In recognition of this vital funding mechanism, 25 states have either passed resolutions or signed proclamations commemorating the 75th Anniversary (2012) and 80th Anniversary (2017) of the Wildlife and Sport Fish Restoration programs and the important role that America’s sportsmen and women play in providing critical funding for state fish and wildlife agencies. A few of the many examples are found below:
- Kansas S 1745: “Be it resolved by the Senate of the State of Kansas: That we recognize America's hunters, anglers, trappers, boaters, recreational shooters, equipment manufacturers, state fish and wildlife agencies and the United States Fish and Wildlife Service for their role in restoring healthy populations of fish, wildlife, and other natural resources, both game and non-game, to the abundance we see today through the American System of Conservation Funding, on this, the 80th anniversary year of America's greatest conservation story…”
- Louisiana S 67: “…that the Senate of the Legislature of Louisiana does hereby commend America's hunters, anglers, trappers, boaters, recreational shooters, industry, state fish and wildlife agencies, and the U.S. Fish and Wildlife Service for their leading role in restoring healthy populations of fish and wildlife and other natural resources, both game and nongame, to the abundance we see today, and does hereby commemorate the eightieth anniversary of the American System of Conservation Funding.”
Sportsmen and women are the backbone of the ASCF. Their funds and cooperative partnerships should continue to be unaffected and permanently exempted from federal budget sequestration as they are the funds spent by and are fully integrated into the budget and operations of the state fish and wildlife agency. Together with license dollars, these funds are critical to meeting the agency missions and conserving our nation’s vast array of fish and wildlife resources.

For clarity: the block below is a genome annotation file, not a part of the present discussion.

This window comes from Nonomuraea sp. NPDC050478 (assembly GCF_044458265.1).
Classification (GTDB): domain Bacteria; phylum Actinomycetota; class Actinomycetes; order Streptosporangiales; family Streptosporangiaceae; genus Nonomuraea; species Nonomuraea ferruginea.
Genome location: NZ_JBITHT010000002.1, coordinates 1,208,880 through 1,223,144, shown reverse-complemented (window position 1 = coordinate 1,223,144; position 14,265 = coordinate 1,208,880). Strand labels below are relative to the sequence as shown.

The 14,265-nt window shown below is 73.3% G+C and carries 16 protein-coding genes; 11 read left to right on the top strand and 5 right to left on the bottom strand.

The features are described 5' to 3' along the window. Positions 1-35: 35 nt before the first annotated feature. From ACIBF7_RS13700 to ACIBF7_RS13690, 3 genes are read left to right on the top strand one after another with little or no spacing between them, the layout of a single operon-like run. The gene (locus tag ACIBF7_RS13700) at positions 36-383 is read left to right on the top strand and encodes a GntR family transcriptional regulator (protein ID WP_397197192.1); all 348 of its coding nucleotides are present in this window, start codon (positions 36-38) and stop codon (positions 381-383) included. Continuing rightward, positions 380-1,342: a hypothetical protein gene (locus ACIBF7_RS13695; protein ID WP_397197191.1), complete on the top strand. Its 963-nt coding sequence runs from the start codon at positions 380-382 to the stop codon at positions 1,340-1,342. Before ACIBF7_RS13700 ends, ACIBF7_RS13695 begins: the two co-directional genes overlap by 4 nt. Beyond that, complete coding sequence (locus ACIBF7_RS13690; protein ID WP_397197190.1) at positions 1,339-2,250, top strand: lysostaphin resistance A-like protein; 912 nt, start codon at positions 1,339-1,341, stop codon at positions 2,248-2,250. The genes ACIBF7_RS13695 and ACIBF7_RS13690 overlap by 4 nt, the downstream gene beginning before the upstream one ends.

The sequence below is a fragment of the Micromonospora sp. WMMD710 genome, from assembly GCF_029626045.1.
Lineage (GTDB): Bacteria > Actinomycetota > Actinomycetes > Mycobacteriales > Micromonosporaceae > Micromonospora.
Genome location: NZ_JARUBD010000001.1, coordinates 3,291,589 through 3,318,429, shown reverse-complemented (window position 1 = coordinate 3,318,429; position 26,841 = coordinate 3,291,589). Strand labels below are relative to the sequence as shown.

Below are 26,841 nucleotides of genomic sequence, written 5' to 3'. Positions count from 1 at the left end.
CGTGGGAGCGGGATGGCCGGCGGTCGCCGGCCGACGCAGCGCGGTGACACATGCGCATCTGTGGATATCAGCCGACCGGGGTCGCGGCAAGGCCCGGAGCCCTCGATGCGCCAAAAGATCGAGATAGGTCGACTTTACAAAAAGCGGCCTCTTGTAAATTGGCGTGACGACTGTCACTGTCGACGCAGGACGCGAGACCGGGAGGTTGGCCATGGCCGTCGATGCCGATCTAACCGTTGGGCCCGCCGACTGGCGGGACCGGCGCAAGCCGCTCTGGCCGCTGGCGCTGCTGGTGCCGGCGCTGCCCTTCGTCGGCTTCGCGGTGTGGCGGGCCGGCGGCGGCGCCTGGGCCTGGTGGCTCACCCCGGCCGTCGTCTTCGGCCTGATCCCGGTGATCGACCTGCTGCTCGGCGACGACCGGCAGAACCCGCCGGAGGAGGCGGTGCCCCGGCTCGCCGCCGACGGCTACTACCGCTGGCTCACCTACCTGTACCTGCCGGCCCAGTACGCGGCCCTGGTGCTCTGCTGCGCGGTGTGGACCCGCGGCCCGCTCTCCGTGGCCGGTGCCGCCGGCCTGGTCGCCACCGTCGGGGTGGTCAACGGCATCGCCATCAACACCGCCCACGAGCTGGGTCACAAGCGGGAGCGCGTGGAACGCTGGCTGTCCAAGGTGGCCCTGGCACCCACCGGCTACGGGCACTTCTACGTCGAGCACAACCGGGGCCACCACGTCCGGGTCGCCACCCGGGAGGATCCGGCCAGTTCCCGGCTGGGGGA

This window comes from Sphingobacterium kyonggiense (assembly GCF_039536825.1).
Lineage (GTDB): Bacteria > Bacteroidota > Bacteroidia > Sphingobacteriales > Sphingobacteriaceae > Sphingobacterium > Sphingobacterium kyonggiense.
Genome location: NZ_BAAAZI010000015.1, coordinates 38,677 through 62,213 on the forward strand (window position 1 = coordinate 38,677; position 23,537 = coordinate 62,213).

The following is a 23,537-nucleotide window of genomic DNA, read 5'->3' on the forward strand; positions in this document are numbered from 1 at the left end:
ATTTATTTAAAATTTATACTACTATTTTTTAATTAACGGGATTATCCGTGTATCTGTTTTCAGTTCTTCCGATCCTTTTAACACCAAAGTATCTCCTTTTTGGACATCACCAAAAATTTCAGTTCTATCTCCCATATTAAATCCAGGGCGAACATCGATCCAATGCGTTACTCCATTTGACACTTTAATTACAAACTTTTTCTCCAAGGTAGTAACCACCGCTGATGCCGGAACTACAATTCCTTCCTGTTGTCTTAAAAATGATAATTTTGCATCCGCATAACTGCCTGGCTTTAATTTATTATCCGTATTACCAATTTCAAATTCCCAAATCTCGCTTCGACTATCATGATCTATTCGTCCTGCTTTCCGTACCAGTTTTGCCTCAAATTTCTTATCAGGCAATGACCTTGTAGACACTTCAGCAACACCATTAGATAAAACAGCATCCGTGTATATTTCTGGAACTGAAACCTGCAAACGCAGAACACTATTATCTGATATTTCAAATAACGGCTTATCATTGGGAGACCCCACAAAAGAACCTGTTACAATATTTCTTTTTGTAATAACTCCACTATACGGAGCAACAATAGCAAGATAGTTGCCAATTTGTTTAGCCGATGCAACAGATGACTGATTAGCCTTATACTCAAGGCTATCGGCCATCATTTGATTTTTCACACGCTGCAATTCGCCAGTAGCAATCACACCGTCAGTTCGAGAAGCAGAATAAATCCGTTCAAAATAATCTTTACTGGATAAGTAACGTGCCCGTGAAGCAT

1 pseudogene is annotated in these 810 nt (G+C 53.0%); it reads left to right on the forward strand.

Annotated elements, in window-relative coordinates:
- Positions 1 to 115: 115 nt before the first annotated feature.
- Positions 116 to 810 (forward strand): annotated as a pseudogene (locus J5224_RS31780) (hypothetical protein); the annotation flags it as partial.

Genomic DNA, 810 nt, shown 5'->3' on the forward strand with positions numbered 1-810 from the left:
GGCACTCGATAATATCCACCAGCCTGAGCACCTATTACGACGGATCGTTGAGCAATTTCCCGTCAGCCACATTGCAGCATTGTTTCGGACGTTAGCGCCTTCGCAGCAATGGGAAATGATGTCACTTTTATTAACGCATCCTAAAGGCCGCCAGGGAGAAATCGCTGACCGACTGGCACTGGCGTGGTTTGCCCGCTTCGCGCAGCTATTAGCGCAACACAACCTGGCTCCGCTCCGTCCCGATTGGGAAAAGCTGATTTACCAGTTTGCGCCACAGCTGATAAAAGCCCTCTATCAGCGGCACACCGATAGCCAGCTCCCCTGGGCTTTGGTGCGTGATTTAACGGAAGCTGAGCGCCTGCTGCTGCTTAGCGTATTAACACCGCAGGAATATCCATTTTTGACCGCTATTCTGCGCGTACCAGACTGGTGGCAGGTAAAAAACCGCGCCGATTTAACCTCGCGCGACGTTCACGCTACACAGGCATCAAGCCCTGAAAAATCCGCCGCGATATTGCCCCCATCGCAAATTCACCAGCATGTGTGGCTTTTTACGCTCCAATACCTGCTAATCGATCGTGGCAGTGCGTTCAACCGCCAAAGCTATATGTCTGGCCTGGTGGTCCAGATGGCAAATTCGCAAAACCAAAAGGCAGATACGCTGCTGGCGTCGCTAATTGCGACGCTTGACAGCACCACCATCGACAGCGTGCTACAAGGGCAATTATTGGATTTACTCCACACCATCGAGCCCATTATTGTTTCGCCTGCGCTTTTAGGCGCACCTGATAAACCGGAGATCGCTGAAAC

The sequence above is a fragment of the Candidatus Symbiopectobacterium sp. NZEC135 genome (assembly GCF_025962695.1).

For more information regarding this issue, please contact:
Mark Lance, (202) 450-8483; firstname.lastname@example.org
|Contributions of America's True Conservationists Infographic||Download File|
|American System of Conservation Funding Brief||Download File|
|True Identity of America's Conservationists Paper||Download File|
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Recently, two Montana state representatives have proposed more aggressive legislation addressing the state's gray wolf population. These bills range from the addition of a wolf tag into big game combination tags, to year-round sanctioned harvest without a license, use of snare traps, and private reimbursement of wolf harvest. Currently, the wolf population in Montana sits at 850 wolves, which is 700 over the state’s minimum recovery goal of 150 wolves. Which of the below options for wolf management do you support? (Select all that apply)Vote Here
- Regulated hunting under the management of the state fish and wildlife agency during a specific season (25.81%)
- Year-round hunting of wolves without a license (13.98%)
- The use of snares (trapping) without hunting allowances (2.15%)
- A combination of hunting and trapping during specific seasons regulated by the fish and wildlife agency (32.26%)
- The establishment of a bounty program to incentivize harvest during specific seasons (3.23%)
- Other (2.15%)
- I do not support the take of wolves (20.43%)